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July 24, 2015

Rankings of 2014 Corporate Social Responsibility Reports Are Published
    by Robert Kropp

Baruch College's Weissman Center for International Business analyzes corporate social responsibility reporting from the largest US and international companies, and publishes an online ranking that allows investors and other stakeholders to review the quality of CSR reports. -- Despite repeated calls from sustainable investors for corporate reporting on environmental, social and governance (ESG) factors, a 2011 analysis by the Governance & Accountability Institute found that only 19% of the S&P 500 provided such reports. Only one year later, however, 53% were doing so. And by 2014, 72% of companies listed on the S&P 500 index were publishing sustainability reports.

Now that major corporations have come around to recognizing the value of sustainability reporting, a new question arises: what is the quality of these reports we are receiving? Far too often in the recent past, corporate claims of sustainable practices have been undercut by analyses that reveal them to be nothing more than public relations greenwashing. Now that CSR reporting has become mainstream, it is time to devise metrics with which to analyze the quality of those reports.

One such effort has been launched by Baruch College's Weissman Center for International Business, whose
CSR-Sustainability Monitor, whose analysis of corporate sustainability reporting in 2014 seeks to provide a measure of the information provided in the reports. �The effectiveness of a company's corporate social responsibility reporting depends, to a large extent, on the level of credibility that the company's important stakeholders attach to it,� the report states. �That is why the CSR-Sustainability Monitor, in its screening process, also measures the degree to which the reporting company provides integrity assurance as to the accuracy and completeness of the information it is disclosing.�

The analysis in the CSR-Sustainability Monitor hits all the right notes, as a perusal of its methodology makes clear; the eleven contextual elements deployed in the analysis address all the facets of the ESG spectrum. Furthermore, nothing that a corporation proclaims in its sustainability report is worth the web page devoted to it unless those claims are subjected to independent third-party assurance. So it is most welcome that the Monitor focuses on third-party assurance as an essential part of effective corporate sustainability reporting.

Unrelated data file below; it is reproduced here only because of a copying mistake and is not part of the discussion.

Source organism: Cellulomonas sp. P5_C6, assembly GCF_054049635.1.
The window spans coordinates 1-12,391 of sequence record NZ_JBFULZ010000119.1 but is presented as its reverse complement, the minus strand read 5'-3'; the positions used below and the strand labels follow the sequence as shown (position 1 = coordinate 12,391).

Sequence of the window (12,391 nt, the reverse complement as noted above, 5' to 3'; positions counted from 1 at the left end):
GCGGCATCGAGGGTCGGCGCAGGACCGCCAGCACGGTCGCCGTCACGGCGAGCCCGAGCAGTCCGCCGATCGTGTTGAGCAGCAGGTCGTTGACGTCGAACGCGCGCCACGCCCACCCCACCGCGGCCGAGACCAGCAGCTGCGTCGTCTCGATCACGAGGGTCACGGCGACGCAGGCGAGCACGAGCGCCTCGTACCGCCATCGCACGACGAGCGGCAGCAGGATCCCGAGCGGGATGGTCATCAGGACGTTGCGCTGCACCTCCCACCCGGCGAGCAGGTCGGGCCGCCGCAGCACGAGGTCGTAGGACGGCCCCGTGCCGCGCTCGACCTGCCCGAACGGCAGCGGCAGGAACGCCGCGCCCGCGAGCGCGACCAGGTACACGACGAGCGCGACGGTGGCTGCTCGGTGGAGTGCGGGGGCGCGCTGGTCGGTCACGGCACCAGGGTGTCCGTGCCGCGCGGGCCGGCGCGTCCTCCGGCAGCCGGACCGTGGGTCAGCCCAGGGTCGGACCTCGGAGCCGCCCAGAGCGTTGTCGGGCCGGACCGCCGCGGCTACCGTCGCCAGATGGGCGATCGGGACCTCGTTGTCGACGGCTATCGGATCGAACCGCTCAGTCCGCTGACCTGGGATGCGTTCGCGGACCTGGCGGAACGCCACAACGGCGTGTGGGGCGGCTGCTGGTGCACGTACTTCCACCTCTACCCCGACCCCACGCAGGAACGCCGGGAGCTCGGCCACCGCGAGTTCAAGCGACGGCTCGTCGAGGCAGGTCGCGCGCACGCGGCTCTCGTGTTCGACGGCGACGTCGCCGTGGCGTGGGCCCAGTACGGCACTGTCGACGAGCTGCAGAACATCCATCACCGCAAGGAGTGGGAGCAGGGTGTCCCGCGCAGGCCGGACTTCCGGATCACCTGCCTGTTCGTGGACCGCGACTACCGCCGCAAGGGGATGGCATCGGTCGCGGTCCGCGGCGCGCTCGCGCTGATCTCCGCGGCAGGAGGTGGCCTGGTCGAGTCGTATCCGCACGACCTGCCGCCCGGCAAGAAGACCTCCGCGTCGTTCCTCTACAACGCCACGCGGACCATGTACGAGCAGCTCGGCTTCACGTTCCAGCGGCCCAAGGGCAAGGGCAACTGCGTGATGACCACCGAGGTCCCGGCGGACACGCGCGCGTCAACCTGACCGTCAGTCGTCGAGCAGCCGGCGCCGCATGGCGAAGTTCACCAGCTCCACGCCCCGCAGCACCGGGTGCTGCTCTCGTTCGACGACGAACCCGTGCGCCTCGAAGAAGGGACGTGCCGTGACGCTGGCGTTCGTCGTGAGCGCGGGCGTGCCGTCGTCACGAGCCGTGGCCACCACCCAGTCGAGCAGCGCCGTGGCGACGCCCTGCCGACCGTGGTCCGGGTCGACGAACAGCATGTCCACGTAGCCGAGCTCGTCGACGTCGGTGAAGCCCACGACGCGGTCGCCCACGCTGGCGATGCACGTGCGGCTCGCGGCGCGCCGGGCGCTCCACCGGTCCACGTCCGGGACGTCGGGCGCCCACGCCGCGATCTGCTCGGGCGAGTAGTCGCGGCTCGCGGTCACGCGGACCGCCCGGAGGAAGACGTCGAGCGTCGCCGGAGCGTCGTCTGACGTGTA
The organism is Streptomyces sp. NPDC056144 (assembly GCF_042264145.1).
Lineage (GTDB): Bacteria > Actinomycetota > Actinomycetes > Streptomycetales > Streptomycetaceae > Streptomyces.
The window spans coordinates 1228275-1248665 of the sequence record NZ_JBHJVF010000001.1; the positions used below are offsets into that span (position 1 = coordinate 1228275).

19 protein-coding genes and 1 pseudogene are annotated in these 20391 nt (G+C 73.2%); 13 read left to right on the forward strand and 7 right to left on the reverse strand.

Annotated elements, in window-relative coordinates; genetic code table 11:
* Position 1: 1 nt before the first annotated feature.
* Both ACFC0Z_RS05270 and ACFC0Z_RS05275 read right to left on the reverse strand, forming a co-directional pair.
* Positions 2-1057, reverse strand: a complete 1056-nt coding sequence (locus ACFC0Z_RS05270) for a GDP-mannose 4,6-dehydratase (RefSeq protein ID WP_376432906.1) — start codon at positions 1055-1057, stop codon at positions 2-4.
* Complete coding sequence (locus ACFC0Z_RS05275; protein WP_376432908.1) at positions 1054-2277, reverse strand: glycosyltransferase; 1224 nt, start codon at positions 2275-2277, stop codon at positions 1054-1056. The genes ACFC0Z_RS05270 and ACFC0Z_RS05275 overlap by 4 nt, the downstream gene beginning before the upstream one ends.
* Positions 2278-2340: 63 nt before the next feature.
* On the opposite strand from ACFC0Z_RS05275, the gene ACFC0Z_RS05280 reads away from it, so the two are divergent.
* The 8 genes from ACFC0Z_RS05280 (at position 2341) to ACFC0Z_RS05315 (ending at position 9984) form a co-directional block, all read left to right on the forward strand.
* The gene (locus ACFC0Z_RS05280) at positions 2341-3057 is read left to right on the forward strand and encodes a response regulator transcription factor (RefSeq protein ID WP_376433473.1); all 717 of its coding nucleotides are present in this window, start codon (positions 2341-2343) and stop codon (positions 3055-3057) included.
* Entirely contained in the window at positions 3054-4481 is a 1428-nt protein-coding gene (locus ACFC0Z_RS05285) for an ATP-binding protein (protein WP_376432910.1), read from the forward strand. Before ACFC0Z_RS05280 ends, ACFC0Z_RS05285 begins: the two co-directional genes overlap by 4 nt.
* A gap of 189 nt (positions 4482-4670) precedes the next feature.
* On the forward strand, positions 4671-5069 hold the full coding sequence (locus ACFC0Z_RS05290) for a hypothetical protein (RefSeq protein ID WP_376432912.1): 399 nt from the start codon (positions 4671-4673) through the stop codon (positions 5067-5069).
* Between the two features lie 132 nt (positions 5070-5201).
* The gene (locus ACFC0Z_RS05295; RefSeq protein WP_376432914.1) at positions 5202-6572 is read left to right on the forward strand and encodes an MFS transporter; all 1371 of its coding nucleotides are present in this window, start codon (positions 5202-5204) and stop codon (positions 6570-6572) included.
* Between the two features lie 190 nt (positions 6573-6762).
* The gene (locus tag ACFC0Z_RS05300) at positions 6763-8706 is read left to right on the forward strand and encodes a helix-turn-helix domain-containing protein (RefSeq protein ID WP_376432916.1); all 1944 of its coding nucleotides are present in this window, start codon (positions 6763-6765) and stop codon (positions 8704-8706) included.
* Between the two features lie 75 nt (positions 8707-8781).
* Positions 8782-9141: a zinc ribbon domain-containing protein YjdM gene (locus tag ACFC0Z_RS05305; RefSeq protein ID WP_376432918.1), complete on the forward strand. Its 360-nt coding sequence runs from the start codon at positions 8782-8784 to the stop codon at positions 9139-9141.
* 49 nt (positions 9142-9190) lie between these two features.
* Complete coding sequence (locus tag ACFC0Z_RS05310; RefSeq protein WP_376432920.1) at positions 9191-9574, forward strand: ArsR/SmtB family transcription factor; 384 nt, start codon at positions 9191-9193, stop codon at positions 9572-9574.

Citing an ongoing discrepancy between reporting and the quality of information provided, the report observes, �stakeholders often distrust the information provided in CSR reports...only 36 percent of companies from our sample provided a formal independent integrity assurance statement for their report.�

The results for US-headquartered corporations, whose numbers far exceed those of any other nation? Five of the top 25 companies are from the US; on the other hand, 13 of the worst performing companies are from the US as well. �These two results point to significant variation in reporting practices among the US companies,� the report states. �Despite the growing number of companies reporting on their CSR practices in the major US indices, our results underline a lack of a broad consensus on disclosure content as the main driver of this disparity in reporting.�

Stakeholders now expect the same quality of reporting on ESG issues as on traditional financial metrics, the report concludes. �Companies that are issuing CSR reports can serve their own purposes better if they are more ambitious in meeting the information needs of their audiences,� it states. �The goal should be to provide comprehensive, relevant, specific, and detailed information about the company�s environmental, social, and governance issues, and have that information assured by an independent provider.�

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